Parking in Peace River is governed under Bylaw 1746: Traffic and Streets for more information you can consult the bylaw or contact our bylaw department via email or phone 780-624-2574
On-Street Parking FAQ
Below are some frequesntly asked questions regarding on-street, curbside parking.
Q. Is the space in front of my residence or business reserved for my use?
A. No, on-street parking is purely on a first come, first served basis. While your driveway is private the street is public and therefore anyone may park there.
Q. As long as my vehicle is registered and insured, can I park it on the street for as long as I want?
A. No, under the provisions of the Traffic Safety Act of Alberta and Town Traffic Bylaw (#1746) on a street in one location in is limited to no more than 72 hours (three days). In both provincial and municipal law, a vehicle parked over the 72-hour limit is considered abandoned and can be subject to being be ticketed or towed.
When most families have a minimum of two vehicles and in many cases three, there’s a need to be more conscientious about street parking. Minor adjustments can be made to minimize some of the problems such as leaving high use vehicles on the street and storing the lower use vehicles in your driveway or garage. If you’re going to use roadways and streets for parking, be prepared to move the vehicle every 72 hours, doing so makes it clear to enforcement officers as well as neighbours that the vehicle is not abandoned or neglected.
Q. What is “parked opposing traffic”?
A. Parked opposing traffic means parked on a street facing the opposite way of traffic. Parking this way is illegal because in order to pull away from the curb you would need to pull your car into oncoming traffic. To be legally parked alongside a burb you must be parked with the right-hand wheels next to the right-side curb and be within 30 cm (12 Inches) of the curb or edge.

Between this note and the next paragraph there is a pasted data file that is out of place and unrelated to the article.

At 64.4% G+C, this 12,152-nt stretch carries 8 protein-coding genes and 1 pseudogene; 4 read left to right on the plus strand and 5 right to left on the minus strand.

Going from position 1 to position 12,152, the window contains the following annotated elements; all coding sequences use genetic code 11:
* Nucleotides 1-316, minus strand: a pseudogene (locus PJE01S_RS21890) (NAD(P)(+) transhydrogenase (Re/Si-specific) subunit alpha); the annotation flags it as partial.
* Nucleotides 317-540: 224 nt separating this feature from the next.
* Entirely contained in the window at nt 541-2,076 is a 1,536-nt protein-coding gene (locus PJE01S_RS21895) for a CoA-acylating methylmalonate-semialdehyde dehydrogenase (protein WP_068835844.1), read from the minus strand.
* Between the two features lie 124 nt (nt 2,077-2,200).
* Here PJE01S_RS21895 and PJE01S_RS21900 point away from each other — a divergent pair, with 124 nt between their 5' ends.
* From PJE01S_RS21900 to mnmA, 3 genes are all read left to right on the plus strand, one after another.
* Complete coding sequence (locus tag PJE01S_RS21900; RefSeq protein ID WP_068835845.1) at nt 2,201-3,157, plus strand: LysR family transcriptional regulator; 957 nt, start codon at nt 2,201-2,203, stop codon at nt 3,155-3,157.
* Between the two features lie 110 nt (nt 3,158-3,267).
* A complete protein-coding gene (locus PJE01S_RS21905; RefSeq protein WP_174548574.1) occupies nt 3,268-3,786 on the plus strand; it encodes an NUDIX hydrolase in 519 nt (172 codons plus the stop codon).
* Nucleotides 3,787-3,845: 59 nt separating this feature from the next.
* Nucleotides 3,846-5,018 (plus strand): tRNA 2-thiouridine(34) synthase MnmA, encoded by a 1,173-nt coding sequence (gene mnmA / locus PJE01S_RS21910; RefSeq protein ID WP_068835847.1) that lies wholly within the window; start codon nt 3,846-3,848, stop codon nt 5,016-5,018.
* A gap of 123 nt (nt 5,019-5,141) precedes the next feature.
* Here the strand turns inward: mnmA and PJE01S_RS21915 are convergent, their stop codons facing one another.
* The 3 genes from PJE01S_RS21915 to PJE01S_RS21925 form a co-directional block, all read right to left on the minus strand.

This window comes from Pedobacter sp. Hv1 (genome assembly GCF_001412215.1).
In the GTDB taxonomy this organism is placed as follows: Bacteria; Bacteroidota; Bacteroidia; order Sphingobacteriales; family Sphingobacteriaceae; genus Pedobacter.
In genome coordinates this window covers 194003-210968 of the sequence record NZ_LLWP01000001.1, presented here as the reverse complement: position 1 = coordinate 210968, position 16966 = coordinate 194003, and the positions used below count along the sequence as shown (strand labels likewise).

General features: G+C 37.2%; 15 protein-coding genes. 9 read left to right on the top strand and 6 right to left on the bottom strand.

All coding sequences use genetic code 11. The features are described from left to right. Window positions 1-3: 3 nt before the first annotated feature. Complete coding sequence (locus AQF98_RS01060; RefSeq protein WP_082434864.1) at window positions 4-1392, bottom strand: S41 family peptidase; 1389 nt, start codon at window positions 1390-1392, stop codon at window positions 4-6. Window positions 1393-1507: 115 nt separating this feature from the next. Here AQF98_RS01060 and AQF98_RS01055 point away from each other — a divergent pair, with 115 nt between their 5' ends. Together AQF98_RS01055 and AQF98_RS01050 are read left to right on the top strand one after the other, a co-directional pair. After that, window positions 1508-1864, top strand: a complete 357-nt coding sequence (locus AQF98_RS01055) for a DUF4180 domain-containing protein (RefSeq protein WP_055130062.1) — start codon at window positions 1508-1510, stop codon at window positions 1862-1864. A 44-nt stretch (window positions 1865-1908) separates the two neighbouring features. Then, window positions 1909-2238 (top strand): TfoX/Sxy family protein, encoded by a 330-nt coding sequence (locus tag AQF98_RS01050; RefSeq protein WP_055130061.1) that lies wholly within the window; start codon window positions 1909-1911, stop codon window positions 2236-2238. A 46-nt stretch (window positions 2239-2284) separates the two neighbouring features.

Vehicles left on the streets in wintertime create problems for snow removal crews. The Town of Peace River will remove these vehicles from the town’s streets when they impede snow removal operations. Abandoned vehicles are towed at the registered owner’s risk & expense. In Alberta, a vehicle is considered abandoned if it is left standing/parked on a highway, street or alley for over 72 hours.
During the winter maintenance season, on-street parking bans may be enforced from November 15 – April 15. A parking ban means no on-street parking is allowed on any public roads between the hours of 8am and 5pm on certain days. For more info regarding snow and ice management and parking bans please visit our snow and ice management page linked below.
Trailers, RV’s, and Motorhomes
When looking for a spot to park your trailer, RV or motorhome for a time, we ask that they be parked in a garage, driveway or storage area, but not on our residential streets.
Why can’t I leave my trailer parked on a residential street?
Safety is the big reason. Large vehicles can obstruct access to sewers, fire hydrants or properties. Many bigger ones, especially if parked near a corner can limit a drivers field of view when approaching an intersection, this is extremely dangerous for pedestrians.
What does this apply to?
Any motorhome or recreational vehicle over six metres in length and any and all trailers, that includes utility trailers, camping trailers, boat trailers, etc.
Are there exceptions?
The bylaw states that no trailers may be parked on residential streets at anytime, however, we allow a grace period . You will not receive a ticket if you follow these basic guidelines:
- The only exception is a 24 hour period for the purposes of loading or unloading.
- Trailers parked for loading/unloading must be attached to a towing vehicle at all times.
- Sliders & steps must not extend into driving lanes.
- Hoses & electrical connections shall not pose a trip hazard to pedestrians.